From 2001 to 2019, amid democratic governance, Peru achieved economic growth with equity. But in 2020, the pandemic exposed long-standing problems, especially limited investment in public goods and fragile social networks. As anger mounted, so did political turbulence. After the impeachment of President Martín Vizcarra, massive protests forestalled a political takeover by rightist political dinosaurs, but the same challenges that faced Vizcarra face the new president, Francisco Sagasti. For political and economic recovery, success in the battle against COVID-19 is key.
For the first nineteen years of the twenty-first century, Peru was a Latin American success story. Economic growth was rapid; poverty and inequality declined; democracy was uninterrupted. In 2020, however, the pandemic hit Peru very hard; long-standing problems were exposed, and protests intensified. Fortunately, many political leaders, including those in the current government, agree that it is past time that Peru’s democracy responds more effectively to citizens’ concerns. In the immediate term, the government must ensure transparency in the purchase and distribution of the COVID-19 vaccine and increase investment in public health.
It is not clear why the pandemic hit Peru so hard, but it is clear that it has been devastating. In January 2021, Peru’s mortality rate was the tenth worst in the world and the worst in Latin America.In nine months, almost forty thousand Peruvians died of the virus—more than half the number that died amid the Shining Path insurgency that wracked the country for more than a decade in the 1980s-1990s. In 2020, Peru’s GDP is forecast to plummet approximately thirteen percent—the steepest decline ever recorded in Peru and the steepest in Latin America except for Venezuela. By one estimate, more than six million Peruvians, or more than fifteen percent of the population, lost their jobs.
Of course, despair and anger were pervasive. As data from World Bank Indicators show, the limitations to Peru’s recent advances were glaringly evident. Although Peru’s GDP (in constant international dollars) almost doubled between 2000 and 2017, a rate greater than the Latin America and Caribbean average of roughly twenty-five percent, attention to critical public goods was lacking. For example, from 2000 to 2017, the percentage of the population using safely managed drinking water rose from forty-five percent to fifty percent, much less than the regional increase from fifty-six percent to seventy-four percent. Peru’s maternal mortality rate improved, but at 88 deaths per 100 thousand live births in 2017, was still much worse than the regional average of 74 deaths. Similarly, the number of hospital beds per 1,000 people was 1.59 in Peru in 2017, below the regional average of 1.90.
Why, despite democracy, did Peru’s post-2000 governments fail to prioritize public goods? Legions of scholars, including Steven Levitsky, Patricio Navia, and Martín Tanaka cite Peru’s weak political parties. There is no doubt that most of Peru’s parties have been mere electoral vehicles that broke down when the leaders could not deliver on their campaign promises.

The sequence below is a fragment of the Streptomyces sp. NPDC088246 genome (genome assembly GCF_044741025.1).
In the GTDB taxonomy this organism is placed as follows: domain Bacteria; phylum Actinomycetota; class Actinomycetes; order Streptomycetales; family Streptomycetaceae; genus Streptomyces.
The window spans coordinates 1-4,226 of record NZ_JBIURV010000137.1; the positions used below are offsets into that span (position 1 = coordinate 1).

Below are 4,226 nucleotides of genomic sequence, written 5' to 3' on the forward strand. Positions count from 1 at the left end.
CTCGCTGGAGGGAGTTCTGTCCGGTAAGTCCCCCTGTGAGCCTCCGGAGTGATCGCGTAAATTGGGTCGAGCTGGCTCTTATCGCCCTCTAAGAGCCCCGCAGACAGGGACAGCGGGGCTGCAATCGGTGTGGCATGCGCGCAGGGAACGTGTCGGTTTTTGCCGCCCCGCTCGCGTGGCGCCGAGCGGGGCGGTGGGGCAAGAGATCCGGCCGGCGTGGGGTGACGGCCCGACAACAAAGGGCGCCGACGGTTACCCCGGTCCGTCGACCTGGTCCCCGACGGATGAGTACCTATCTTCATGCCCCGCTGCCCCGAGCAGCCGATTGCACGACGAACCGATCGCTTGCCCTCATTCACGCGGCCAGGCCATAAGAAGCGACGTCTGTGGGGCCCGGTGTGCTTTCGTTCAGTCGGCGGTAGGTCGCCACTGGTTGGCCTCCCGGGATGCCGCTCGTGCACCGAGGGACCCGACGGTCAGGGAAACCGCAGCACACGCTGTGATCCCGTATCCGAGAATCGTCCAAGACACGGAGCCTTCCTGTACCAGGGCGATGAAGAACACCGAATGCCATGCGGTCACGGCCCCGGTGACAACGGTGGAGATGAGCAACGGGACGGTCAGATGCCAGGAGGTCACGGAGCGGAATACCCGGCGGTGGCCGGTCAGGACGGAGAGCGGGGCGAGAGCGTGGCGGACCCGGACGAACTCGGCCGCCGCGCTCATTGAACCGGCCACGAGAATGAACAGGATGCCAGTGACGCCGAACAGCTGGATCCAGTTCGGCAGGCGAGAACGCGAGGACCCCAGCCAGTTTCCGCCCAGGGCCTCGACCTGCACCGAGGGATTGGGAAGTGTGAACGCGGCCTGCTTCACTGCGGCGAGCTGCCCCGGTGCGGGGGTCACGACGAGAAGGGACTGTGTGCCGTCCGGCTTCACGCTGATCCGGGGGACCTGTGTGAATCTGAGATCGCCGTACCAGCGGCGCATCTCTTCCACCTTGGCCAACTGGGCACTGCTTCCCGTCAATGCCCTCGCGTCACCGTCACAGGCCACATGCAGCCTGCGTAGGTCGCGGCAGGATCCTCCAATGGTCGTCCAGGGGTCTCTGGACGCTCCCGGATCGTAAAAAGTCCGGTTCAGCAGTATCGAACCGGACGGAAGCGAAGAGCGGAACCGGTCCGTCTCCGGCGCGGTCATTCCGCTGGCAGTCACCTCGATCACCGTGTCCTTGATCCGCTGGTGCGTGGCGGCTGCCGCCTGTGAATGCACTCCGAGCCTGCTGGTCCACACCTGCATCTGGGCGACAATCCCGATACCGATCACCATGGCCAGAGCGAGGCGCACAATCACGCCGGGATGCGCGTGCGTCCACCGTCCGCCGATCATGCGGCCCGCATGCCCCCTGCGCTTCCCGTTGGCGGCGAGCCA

However, the weakness of Peru’s political parties is in good part the reflection of the weakness of its social networks. Tragically, since the Spanish conquest of South America’s largest and most sophisticated indigenous civilization, social cleavages have been particularly severe in Peru. Without shared communities and without common norms, corruption has been endemic. By the estimate of the historian Alfonso Quiroz, under no administration since Peru’s independence was the cost of corruption less than 1 percent of Peru’s GDP.
In 2016, after Odebrecht, a huge Brazilian construction company, acknowledged the payment of more than 700 million dollars in bribes across ten Latin American countries, including 29 million dollars in Peru, a war against corruption began in Peru. As Peru’s democracy endured, anti-corruption forces were gaining strength: investigative journalists were bolder, the media freer, and the judiciary more independent of the executive.Amid the pandemic, a plethora of reports were published that state authorities were taking bribes to purchase sub-standard equipment and medicine and approve the construction of sub-standard infrastructure, including hospitals. Of course, Peruvians’ anger escalated.
All four presidents elected since 2000, scores of additional authorities, and more than half the members of the current legislature have been investigated. The president elected in 2016, Pedro Pablo Kuczynski, resigned in 2018 to avoid impeachment due to his unreported dealings with Odebrecht. Kuczynski was succeeded by his first vice-president, Martín Vizcarra. Vizcarra championed the war against “the traditional corrupt political class” and, as a result, won hearty applause from the overwhelming majority of Peruvians.
At the same time, however, resistance was fierce, and politicians’ tempers—short in any case amid the pandemic—were shorter yet amid long pre-trial detentions, frequent judicial delays, and inconsistent rulings. In October, allegations of corruption erupted against Vizcarra himself. Although these allegations were made by suspects in criminal cases aspiring to plea bargains and were not credible to most Peruvians, legislators were beguiled by the possibility of ousting the confrontational president.